But what of the others? For every single person who has achieved their dreams, there are probably hundreds (me included) who can’t simply because we are just not brilliant, hardworking or lucky enough. We who are forever doomed to serve as tools in building someone else’s dreams. Not that it’s a bad thing. It’s always nice to work for something bigger than myself. Besides, people who are far more brilliant than I am probably have dreams that can make the world a better place. And I, in fact, do not.
But I also believe that we, the unbrilliant, the kind-of lazy and the out-of-luck should also be able to have this one dream to hang on to: one where we don’t need to impress anybody else other than ourselves in order to be happy. Don’t get me wrong: Working for someone or something else is fine. It can even be fulfilling. But everyone should have something they can call their own.
Which is why I now think I’m absolutely sure what I want in life:
One day, I’m going to take an indefinite leave from work, rent an apartment and live on nothing but foraged vegetables, homemade cheese and my parents’ table scraps. And then I am going to lock myself up in that apartment and do nothing but make stuff. All day. For the next three years.
I don’t even mean to make anything particularly useful or beautiful. I just want to make whatever I feel like making with whatever I can get my hands on. I just want to tinker with stuff, break stuff, understand stuff, learn some new tricks, build sturdy things, paint pretty things, and whatever.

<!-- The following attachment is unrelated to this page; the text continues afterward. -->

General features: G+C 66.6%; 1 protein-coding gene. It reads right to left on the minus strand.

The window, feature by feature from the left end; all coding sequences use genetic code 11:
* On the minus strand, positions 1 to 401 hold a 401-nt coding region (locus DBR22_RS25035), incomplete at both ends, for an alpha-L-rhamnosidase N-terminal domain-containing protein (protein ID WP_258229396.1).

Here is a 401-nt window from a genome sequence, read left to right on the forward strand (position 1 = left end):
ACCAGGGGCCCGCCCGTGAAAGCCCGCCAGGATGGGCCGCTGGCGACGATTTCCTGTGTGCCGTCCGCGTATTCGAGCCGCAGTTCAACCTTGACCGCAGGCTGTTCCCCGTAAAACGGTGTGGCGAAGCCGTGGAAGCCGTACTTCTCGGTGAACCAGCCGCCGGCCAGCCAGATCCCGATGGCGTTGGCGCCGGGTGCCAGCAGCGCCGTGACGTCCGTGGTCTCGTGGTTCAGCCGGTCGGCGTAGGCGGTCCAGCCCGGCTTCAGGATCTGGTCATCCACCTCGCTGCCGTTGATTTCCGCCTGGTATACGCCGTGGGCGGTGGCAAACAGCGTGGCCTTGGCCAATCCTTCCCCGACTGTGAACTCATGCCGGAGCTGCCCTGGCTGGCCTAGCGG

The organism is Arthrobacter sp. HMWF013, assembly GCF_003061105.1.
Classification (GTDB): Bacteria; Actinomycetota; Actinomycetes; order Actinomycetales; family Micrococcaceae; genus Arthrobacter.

And at the end of three years, someone will find my curled up in my apartment, lifeless but with a huge grin (and a large, green paint smear) on my face. I will have died of happiness and I will not have regretted a single moment in my life because, if anything, it has lead to three years of nothing but pure creation.
OK, maybe that last bit isn’t at all realistic or desirable. Maybe I will go back to whatever life I have left in that point of time in one peace. And to some, this may be at once a shallow, selfish and ambitious dream. But, hey, given the chances I have at life it’s the very least I can do and be happy. I have other more meaningful dreams. But this one is mine, the one that is dependent on nobody but myself.
As an afterthought, it now strikes me that it’s a luxury that I am able to dream of something so ridiculously simple and selfish. Not everyone can do this, I know. They have to think of their personal survival, their families, and all sorts of noble things. These noble things lead people to dream of higher education, a better job, to go abroad… Things I have all rejected at some point because I am content with a simple life and a simple ambition. Let others have the opportunities I don’t care to have.
Don’t get me wrong, I have bills to pay and tons of things to worry about (some of which are even noble). But I am lucky enough to be secure that I can get by even without a trail of achievements (or money) behind me. (Not to mention that I am lucky enough not to have anyone severely dependent on me. Yet.)
Ambition is such a short word for something so complicated.
“Whatever you do will be insignificant, but it is very important that you do it.” – Mahatma Gandhi